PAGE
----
There are three simple laws for successful portfolio management, says Frank Parrish Jr., portfolio manager of the Boston-based Puritan Fund Inc., a part of the Fidelity Group of mutual funds.
Over lunch at the Yale Club here last week, the money manager recited "Parrish's Laws," which seem quite appropriate, considering the state of the stock market. In fact, Mr. Parrish jokes that he wishes he followed them more often when picking stocks for the $700 million fund.
The first law has a familiar ring to it: Buy low, sell high. This may sound simple, Mr. Parrish says, but it isn't. Ask a portfolio manager, for example, if he looked at the "new high" list published each day in the Wall Street Journal. The chances are good that he has, and can reel off the names of his winners on the list. However, ask the manager if he lookedat the new-low list, and the odds are good that he hasn't.
Of course, the money manager points out that in a roaring bull market you take the risk of selling too soon. But he philosophizes that there is no such thing as an unhappy profit taker.
For another test of Parrish's first law, check to see if a portfolio manager has capital limits on stock purchases. For example, some money managers say they can't or won't buy a stock without the company's having a market value of at least $100 million. If you are buying a company at its lows, it may well be worth less than $100 million. In short, Mr. Parrish says, capital limits for portfolio management often ensure that you won't be buying the stock at the low price.
Parrish's second law can best be illustrated by the comic strip "B.C." One cave man says to the other: "We're going into the mushroom business. I'll grow them, pick them, market them, and keep the books." The other cave man says, "What will I do?" The first cave man replies, "Test them."
The moral to the story, says Mr. Parrish, is that "everyone wants you to take all the risk." He says that to avoid being the sole risk-taker, buy stocks in companies that have a major degree of management ownership. "The difference between those owned by management and now owned can be dramatic." For example, Loews Corporation has a high degree of management ownership, since Preston Robert Tisch, the chairman, owns about 25 percent of the company's stock. The same is true of Teledyne and Getty Oil.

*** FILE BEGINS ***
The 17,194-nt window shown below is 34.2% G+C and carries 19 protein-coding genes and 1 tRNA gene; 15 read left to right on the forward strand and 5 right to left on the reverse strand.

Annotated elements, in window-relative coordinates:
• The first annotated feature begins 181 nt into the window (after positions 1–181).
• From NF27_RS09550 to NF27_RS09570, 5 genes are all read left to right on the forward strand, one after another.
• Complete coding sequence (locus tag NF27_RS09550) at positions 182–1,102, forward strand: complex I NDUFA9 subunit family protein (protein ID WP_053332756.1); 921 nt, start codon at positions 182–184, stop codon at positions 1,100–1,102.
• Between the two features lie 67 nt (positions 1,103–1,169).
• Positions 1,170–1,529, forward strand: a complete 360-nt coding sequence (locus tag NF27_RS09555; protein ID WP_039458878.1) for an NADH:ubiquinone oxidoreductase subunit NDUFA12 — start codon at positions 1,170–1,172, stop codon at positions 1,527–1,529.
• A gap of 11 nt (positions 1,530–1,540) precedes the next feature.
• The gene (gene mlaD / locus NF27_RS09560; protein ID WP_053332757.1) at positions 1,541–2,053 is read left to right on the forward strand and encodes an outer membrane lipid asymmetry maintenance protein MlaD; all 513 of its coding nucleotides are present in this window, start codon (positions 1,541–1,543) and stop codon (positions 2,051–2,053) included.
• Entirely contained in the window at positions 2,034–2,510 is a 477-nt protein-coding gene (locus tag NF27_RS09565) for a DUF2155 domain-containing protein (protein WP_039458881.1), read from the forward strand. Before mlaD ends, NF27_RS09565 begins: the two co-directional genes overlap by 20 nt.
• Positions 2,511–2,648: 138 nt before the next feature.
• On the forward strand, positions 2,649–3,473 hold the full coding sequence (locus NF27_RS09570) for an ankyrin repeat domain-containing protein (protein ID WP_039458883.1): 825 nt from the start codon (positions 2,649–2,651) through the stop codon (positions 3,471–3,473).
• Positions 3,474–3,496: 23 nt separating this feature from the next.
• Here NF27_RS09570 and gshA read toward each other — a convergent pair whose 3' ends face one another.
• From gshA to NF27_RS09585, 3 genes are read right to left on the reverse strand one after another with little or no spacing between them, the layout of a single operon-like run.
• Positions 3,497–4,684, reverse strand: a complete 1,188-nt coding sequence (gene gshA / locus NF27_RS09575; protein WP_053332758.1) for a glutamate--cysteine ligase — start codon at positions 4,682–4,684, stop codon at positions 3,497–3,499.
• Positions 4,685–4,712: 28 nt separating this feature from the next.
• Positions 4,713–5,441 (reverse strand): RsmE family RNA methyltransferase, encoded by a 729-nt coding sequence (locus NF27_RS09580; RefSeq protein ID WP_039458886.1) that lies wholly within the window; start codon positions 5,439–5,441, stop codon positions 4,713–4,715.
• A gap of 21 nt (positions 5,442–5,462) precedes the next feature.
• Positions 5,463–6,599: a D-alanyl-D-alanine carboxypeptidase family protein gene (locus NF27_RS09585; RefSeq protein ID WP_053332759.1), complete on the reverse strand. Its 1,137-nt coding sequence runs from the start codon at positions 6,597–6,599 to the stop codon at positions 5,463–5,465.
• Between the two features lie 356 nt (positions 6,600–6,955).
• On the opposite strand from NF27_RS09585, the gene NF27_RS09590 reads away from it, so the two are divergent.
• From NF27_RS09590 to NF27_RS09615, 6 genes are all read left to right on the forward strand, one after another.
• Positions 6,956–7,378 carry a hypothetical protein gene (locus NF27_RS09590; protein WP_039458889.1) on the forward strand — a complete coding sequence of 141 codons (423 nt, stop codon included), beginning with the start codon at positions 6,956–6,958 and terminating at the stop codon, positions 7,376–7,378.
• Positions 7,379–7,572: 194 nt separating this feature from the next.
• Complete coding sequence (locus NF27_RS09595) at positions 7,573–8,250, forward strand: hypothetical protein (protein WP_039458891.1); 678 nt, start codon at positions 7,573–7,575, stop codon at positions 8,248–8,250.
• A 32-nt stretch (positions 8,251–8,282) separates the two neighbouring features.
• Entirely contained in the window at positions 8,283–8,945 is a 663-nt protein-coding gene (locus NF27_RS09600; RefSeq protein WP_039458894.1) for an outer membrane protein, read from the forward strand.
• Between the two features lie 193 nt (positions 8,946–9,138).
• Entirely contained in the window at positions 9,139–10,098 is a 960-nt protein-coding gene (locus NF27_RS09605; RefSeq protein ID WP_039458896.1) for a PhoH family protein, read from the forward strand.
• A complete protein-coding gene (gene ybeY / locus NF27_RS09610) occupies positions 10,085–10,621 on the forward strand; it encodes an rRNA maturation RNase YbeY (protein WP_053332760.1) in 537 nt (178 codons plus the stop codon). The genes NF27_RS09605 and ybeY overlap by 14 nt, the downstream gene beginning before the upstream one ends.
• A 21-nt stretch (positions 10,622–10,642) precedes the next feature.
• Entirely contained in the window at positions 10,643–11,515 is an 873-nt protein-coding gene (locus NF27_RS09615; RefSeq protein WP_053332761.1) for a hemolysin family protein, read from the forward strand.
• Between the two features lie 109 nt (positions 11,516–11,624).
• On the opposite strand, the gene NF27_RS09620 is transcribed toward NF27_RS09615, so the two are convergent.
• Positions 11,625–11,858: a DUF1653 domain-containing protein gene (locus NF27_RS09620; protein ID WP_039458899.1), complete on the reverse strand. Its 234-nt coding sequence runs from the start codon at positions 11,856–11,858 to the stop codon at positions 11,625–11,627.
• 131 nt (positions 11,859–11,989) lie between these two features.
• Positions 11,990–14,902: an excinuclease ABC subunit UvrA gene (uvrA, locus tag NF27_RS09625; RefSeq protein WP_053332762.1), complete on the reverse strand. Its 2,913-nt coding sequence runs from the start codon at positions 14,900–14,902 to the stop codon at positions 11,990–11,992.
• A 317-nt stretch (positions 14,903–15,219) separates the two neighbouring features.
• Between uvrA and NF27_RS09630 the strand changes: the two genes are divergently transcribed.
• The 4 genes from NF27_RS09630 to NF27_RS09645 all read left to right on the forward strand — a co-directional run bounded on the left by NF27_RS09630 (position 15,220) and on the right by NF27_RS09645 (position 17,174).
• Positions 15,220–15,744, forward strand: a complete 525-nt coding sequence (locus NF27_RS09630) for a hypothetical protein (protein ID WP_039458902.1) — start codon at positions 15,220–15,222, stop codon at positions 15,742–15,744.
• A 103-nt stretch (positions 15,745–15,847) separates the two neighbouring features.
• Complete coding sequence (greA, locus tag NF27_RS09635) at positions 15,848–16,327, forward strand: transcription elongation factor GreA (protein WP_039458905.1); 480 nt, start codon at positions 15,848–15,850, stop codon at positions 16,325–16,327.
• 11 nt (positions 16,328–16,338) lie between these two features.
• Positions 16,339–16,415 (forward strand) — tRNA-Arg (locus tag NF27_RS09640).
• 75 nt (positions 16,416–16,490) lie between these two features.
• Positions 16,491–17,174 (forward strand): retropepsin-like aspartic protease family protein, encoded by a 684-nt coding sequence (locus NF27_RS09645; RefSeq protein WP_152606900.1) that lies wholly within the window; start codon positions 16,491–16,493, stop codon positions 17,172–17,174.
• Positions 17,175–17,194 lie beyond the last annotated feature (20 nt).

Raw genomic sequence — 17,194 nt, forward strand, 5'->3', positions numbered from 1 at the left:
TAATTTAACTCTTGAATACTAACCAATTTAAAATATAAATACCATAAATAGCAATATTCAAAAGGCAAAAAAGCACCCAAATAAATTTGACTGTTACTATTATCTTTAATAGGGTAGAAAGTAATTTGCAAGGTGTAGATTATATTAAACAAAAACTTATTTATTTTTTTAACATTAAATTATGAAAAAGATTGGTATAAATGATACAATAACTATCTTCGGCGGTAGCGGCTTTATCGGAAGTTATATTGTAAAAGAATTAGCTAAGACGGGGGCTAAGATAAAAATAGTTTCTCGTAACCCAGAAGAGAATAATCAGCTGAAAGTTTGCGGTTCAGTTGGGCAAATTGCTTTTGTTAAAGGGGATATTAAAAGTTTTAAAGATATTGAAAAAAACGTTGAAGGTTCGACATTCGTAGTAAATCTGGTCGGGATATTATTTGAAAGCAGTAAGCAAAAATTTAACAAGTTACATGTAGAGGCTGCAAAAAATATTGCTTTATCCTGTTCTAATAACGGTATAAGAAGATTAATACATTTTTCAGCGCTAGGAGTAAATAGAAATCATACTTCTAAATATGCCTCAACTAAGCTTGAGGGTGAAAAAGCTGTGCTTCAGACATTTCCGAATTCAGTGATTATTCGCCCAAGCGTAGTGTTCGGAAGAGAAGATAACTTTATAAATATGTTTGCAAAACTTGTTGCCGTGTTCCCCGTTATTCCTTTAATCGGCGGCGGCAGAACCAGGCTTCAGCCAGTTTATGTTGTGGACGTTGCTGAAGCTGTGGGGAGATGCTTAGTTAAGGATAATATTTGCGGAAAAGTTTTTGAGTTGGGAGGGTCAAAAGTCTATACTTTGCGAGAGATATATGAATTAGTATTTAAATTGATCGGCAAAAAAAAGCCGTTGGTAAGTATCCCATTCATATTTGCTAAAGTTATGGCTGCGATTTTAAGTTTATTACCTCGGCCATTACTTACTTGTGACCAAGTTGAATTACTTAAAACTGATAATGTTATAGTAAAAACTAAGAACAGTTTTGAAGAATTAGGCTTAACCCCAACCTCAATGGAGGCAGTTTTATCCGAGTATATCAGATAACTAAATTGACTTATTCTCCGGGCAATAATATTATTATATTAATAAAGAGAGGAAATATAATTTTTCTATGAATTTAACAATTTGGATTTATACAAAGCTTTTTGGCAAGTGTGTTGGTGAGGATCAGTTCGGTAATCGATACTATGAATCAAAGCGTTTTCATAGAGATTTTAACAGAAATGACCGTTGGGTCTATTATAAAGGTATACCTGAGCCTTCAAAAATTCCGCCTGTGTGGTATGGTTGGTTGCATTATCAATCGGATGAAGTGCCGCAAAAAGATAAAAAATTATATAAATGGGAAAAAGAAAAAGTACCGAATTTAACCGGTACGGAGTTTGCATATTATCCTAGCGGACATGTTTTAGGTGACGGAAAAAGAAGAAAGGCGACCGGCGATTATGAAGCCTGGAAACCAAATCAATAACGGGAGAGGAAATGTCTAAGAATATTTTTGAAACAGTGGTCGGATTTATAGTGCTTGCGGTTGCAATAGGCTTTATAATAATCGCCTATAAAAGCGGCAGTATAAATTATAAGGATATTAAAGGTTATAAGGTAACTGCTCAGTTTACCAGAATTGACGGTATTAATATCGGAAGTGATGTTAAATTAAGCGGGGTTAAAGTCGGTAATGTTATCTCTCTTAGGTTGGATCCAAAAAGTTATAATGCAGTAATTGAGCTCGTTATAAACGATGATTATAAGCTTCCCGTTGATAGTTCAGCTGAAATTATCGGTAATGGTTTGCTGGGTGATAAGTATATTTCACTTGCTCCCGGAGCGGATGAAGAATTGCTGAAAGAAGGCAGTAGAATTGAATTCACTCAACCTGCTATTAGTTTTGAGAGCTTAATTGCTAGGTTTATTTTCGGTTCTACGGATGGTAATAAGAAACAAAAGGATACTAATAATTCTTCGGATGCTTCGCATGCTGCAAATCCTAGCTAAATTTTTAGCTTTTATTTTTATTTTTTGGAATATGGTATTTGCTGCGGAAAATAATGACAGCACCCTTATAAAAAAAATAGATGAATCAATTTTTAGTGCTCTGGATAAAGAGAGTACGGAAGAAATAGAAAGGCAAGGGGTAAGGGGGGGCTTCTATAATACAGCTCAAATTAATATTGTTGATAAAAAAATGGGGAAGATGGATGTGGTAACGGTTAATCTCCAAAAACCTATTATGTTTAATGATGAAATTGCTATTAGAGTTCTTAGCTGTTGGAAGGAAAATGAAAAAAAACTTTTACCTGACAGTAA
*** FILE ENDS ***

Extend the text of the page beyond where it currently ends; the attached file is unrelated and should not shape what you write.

"Management cares more if they have their own money on the line," Mr. Parrish maintains.
The final law, he says, is that the market is often afraid of the wrong things. For example, when the Organization of Petroleum Exporting Countries was formed in 1974, the consensus on Wall Street was that the cartel would not last.Now, he says, it's widely agreed OPEC greatly affects the way we live. Today, he adds, the market is again concerned about the wrong things. For example, he is being told by various economists that their man concern about the economy is that it will be too strong next year, which will be bad for inflation.
But Mr. Parrish is convinced that the economy is only strong on the surface. Next year the country could go through another slump, resulting in a "double dip" recession. This could lower earnings forecasts for 1981. If there is a second dip, he believes, it will affect a different part of the economy which so far has been immune to the downturn. Consumer durables, such as heavy appliances, vacation travel, and repair and modernization businesses could be affected adversely.
Mr. Parrish says there is a 40 percent chance of a double-dip recession, a 50 percent chance for a stagnant economy, and only a 10 percent chance for a sharp recovery and high inflation.
Using his three laws, Mr. Parrish has a total return (counting dividends reinvested and capital gains) of 17.percent so far this year. Since his fund's chief goal is income and growth, this is fairly high.
Investors remained on the defensive last week. The Dow Jones industrial average sank 12.54 points to 943.60. Although there was no specific news to account for the decline, analysts pointed to the uncertainties surrounding the election, the Middle East, and the future trend of interest rates as factors that kept investors off balance. Gold also slumped, to less than $625 an ounce, as investors began to speculate that the US hostages in Iran would be freed soon.
The railroads bucked the trend and were sharply higher last week as investors continued to buy them in anticipation of all the grain and coat that will move on them.